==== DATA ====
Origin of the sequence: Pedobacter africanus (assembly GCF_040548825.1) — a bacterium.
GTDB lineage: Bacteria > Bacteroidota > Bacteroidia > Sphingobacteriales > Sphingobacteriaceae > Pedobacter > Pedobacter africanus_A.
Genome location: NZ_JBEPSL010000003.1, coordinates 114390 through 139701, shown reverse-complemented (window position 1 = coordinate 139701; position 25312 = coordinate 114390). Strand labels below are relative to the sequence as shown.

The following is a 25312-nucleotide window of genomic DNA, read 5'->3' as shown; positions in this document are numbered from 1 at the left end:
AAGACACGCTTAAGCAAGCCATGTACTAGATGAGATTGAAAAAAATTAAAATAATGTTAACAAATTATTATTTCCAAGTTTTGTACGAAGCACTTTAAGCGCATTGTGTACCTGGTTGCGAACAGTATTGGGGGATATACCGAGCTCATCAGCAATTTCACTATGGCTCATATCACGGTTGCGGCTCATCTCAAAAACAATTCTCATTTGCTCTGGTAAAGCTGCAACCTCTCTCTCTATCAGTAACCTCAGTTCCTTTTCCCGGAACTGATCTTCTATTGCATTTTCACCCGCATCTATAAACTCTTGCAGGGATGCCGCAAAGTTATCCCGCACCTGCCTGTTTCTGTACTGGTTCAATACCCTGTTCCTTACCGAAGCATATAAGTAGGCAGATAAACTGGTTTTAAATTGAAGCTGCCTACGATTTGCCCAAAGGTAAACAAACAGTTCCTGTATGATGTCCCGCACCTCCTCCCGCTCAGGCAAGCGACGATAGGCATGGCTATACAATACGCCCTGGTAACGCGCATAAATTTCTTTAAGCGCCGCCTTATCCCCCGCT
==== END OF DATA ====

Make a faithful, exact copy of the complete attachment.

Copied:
Origin of the sequence: Pedobacter africanus (assembly GCF_040548825.1) — a bacterium.
GTDB lineage: Bacteria > Bacteroidota > Bacteroidia > Sphingobacteriales > Sphingobacteriaceae > Pedobacter > Pedobacter africanus_A.
Genome location: NZ_JBEPSL010000003.1, coordinates 114390 through 139701, shown reverse-complemented (window position 1 = coordinate 139701; position 25312 = coordinate 114390). Strand labels below are relative to the sequence as shown.

The following is a 25312-nucleotide window of genomic DNA, read 5'->3' as shown; positions in this document are numbered from 1 at the left end:
AAGACACGCTTAAGCAAGCCATGTACTAGATGAGATTGAAAAAAATTAAAATAATGTTAACAAATTATTATTTCCAAGTTTTGTACGAAGCACTTTAAGCGCATTGTGTACCTGGTTGCGAACAGTATTGGGGGATATACCGAGCTCATCAGCAATTTCACTATGGCTCATATCACGGTTGCGGCTCATCTCAAAAACAATTCTCATTTGCTCTGGTAAAGCTGCAACCTCTCTCTCTATCAGTAACCTCAGTTCCTTTTCCCGGAACTGATCTTCTATTGCATTTTCACCCGCATCTATAAACTCTTGCAGGGATGCCGCAAAGTTATCCCGCACCTGCCTGTTTCTGTACTGGTTCAATACCCTGTTCCTTACCGAAGCATATAAGTAGGCAGATAAACTGGTTTTAAATTGAAGCTGCCTACGATTTGCCCAAAGGTAAACAAACAGTTCCTGTATGATGTCCCGCACCTCCTCCCGCTCAGGCAAGCGACGATAGGCATGGCTATACAATACGCCCTGGTAACGCGCATAAATTTCTTTAAGCGCCGCCTTATCCCCCGCT